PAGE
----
Godot's new renderer, progress report #3
By: Juan Linietsky 31 December 2016
This article is from December 2016, some of its contents might be outdated and no longer accurate.
You can find up-to-date information about the engine in the official documentation.
It’s been a month since the second progress report, and progress continues towards the new Godot renderer. This milestone was (and will likely be) the most difficult, due to the techniques that had to be implemented.
As a result, many of the goals for it were not met (will have to be moved to a new Milestone 4), but hopefully everything that remains is simpler.
Here’s the list of tasks for the current milestone and the next one:
TODO for Milestone #3 (December 2016)
Implement the new version of the Godot SVO-based Light Baker. Implement post process effects: DOF Blur, Bloom and Tone Mapping.
TODO for Milestone #4 (January 2017)
- Implement Particle Shaders, with support for: Sorting, Collision and Soft Particles.
- Improve Culling: Portals (rewrite as polygon-based) and Rooms.
- Add Clustered lighting (before this all is forward).
- Add Layered/Stencil rendering.
- Implement Decals.
Detail of tasks done for Milestone #3 (December 2016)
Glow effects are most commonly done by taking the whole screen, shrinking it, blurring it and then blending it back (using screen, additive or soflight blending modes).
Godot 2.0 already supported this in a more or less limited fashion, so the challenge for 3.0 was, how to make glow much better? how to make it totally awesome?
Godot 3.0 implements glow in what is called a “multi-stage” configuration. The screen is blurred to successive mipmaps (i.e.
screen_size/8, etc). From there on, it’s up to the user to decide which ones to enable:
The lower mipmaps give objects an aura (similar to Godot 2.0), while the higher ones produce a beautiful bloom effect:
Of course, an usual problem with doing glow this way is that you can see arctifacts related to linear interpolation (the glow is “blocky”). To avoid this, an optional bicubic upscaler is provided:
As was mentioned in previous posts, Godot 3.0 renderer works entirely in linear space (Gamma is no longer supported). This workflow allows for something nice called “tone mapping”, which means that the output image in linear space can be applied a curve to make some details more visible.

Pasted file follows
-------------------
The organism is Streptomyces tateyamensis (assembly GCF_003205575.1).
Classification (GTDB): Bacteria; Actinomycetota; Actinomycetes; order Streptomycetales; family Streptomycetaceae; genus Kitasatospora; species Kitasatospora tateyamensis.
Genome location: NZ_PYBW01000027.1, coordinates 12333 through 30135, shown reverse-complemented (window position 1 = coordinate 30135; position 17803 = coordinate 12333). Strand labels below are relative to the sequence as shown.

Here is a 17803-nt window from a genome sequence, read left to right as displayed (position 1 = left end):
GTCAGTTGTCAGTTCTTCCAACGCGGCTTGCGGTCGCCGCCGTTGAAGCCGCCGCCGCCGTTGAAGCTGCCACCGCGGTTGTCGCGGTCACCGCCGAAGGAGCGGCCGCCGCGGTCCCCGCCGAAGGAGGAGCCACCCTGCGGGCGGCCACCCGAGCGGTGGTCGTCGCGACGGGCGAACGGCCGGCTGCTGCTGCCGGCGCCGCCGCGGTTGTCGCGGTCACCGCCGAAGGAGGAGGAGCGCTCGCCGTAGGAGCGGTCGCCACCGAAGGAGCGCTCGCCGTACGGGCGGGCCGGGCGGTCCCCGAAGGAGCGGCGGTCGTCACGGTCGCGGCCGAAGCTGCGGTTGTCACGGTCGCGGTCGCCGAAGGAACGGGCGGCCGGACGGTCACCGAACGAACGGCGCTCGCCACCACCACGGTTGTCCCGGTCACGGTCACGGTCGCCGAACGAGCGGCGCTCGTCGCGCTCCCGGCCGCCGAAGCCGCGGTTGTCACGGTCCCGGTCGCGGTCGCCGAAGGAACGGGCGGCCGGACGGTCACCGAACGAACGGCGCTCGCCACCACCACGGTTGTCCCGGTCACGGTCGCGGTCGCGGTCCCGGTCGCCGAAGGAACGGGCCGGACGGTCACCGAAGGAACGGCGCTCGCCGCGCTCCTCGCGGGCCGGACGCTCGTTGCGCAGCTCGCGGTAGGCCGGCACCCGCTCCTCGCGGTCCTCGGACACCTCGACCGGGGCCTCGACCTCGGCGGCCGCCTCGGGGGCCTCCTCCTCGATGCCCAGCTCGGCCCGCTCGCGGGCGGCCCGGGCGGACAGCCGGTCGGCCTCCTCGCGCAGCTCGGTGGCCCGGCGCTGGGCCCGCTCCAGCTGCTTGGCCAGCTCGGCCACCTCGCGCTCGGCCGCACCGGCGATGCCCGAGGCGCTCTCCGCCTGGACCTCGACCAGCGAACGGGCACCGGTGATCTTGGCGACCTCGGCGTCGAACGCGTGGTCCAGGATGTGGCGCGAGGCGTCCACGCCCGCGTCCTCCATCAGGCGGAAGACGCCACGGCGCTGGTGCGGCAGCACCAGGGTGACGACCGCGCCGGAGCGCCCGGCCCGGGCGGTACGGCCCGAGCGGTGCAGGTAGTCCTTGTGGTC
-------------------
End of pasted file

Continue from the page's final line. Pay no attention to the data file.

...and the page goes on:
Godot 2.0 supported only Linear and Reinhard tonemappers. Godot 3.0 supports Linear, Reinhard, Filmic and Aces tonemappers.
Auto Exposure Scale
Godot 3.0 supports the same auto-exposure scale method as Godot 2.0, which worked pretty well. The advantage is that it can be combined much better with the new Bloom, allowing fantastic looking effects:
Depth of Field
Godot 3.0 supports far and near depth of field blur, in different quality settings to have better performance/quality options.
For the FAR depth of field, Godot 3.0 implements the typical weighted blur based on distance, this works nicely:
NEAR DOF is considerably more difficult to implement, and correct implementations are usually demanding in GPU (two separable convolution buffers must exist in parallel).
As the aim of Godot is to run nicely on low end hardware, a novel algorithm was implemented, which allows high quality bluring of near objects in a single separable pass:
The result is a little less correct, but the performance benefits are large.
Both DOF effects can be used together for specifying focal regions:
The new GI probe implementation in Godot is a game changer, and gives Godot 3.0 an edge in quality over existing mainstream engines.
GIProbe is a new node that is placed in the scene in a similar way as you place a reflection probe. It must be pre-baked for dynamic scenario geometry, but it offers support for full dynamic lights and dynamic objects.
It works by implementing voxel cone tracing in a way that is friendlier with low end GPUs and high end mobile.
The light voxel is computed on CPU, allowing all types of dynamic lights, then uploaded to a 3D texture (with optional real-time compression, to improve memory usage and performance) used by the shader:
Here’s how an area that receives no light at all gets lit by indirect bounces!
Support for materials with emission also exists, allowing full scene lighting using emissive materials:
A great advantage of this technique compared to other implementations (such as Enlighten or any other lightmap-based baking), is that full reflections are possible, with much higher quality than using reflection probes:
Finally, dynamic objects get full light and reflections from the GIProbe when they move around inside, without having to use any kind of probe groups:
The last remaining big feature is the new particle system, then everything else is simpler, and includes cleaning up the implemented techniques. Hoping that by the end of January, the new renderer will be mostly done!
Seeing the code
If you are interested in seeing what each feature looks like in the code, you can check the gles3 branch on GitHub.